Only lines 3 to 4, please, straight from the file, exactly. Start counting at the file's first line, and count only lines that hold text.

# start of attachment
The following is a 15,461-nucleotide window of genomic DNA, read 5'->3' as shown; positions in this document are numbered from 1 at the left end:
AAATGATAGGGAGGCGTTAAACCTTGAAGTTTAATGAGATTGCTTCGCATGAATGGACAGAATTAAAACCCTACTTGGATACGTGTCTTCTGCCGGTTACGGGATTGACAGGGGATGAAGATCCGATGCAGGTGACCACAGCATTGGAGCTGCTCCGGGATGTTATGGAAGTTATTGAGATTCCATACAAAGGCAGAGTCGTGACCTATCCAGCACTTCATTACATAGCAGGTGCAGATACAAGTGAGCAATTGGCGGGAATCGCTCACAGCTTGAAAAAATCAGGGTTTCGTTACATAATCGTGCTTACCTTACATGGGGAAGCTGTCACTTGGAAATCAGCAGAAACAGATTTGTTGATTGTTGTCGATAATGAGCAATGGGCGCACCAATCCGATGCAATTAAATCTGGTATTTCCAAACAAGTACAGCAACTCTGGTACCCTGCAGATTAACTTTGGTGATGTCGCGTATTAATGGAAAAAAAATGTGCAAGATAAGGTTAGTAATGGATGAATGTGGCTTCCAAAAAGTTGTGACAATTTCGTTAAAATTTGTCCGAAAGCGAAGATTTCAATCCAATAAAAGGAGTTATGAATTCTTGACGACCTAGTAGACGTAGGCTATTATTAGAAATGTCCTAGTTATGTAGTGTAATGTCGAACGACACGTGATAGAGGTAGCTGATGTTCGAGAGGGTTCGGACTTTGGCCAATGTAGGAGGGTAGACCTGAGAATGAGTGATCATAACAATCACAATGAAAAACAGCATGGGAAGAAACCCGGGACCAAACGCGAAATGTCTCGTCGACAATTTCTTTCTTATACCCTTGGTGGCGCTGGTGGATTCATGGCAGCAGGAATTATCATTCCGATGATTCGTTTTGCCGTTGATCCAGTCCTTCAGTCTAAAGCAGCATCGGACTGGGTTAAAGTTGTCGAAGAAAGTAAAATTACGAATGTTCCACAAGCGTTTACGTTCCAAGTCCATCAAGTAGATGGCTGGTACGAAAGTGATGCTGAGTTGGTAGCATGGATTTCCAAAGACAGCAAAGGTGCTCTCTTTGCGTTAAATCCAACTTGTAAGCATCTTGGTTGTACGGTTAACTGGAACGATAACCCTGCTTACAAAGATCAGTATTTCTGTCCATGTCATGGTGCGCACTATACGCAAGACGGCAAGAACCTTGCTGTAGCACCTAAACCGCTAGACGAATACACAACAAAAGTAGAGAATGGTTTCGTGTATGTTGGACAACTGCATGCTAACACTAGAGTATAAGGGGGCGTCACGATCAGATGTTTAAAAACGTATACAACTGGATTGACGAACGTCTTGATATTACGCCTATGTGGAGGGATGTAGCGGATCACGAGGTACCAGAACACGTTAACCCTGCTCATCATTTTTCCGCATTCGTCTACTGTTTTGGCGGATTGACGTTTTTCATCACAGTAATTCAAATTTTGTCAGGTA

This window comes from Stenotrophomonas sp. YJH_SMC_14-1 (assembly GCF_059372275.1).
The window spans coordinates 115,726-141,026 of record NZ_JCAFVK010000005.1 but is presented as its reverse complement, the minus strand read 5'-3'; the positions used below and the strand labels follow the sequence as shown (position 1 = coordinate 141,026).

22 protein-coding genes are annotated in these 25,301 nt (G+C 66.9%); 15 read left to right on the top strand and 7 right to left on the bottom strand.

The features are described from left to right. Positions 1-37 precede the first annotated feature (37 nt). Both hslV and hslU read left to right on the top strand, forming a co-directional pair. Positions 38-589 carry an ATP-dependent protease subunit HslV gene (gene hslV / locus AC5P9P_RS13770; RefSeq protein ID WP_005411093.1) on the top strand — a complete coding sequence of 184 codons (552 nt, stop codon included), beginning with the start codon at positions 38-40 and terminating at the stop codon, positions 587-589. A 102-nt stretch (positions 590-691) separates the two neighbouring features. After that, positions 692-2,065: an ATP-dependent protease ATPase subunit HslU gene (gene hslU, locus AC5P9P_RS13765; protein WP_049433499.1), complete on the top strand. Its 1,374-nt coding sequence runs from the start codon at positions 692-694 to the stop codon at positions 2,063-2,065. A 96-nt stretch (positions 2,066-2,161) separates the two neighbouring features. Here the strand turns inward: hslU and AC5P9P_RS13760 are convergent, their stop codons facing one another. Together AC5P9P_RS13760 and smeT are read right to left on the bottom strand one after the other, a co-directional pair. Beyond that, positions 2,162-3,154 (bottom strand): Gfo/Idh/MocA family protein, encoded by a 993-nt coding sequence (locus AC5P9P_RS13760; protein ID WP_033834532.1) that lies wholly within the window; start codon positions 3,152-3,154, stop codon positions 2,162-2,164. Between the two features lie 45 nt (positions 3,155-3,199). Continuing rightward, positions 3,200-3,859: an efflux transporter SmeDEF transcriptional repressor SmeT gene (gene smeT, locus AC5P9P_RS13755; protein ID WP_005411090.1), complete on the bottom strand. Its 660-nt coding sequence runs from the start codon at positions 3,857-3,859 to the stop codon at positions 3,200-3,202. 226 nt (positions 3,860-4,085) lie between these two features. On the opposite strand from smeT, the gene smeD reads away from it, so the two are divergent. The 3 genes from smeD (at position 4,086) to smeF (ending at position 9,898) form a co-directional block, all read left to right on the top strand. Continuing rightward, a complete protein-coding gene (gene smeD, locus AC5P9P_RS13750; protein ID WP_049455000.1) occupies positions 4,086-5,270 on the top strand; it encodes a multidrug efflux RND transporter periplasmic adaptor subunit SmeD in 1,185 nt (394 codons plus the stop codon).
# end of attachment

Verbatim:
This window comes from Stenotrophomonas sp. YJH_SMC_14-1 (assembly GCF_059372275.1).
The window spans coordinates 115,726-141,026 of record NZ_JCAFVK010000005.1 but is presented as its reverse complement, the minus strand read 5'-3'; the positions used below and the strand labels follow the sequence as shown (position 1 = coordinate 141,026).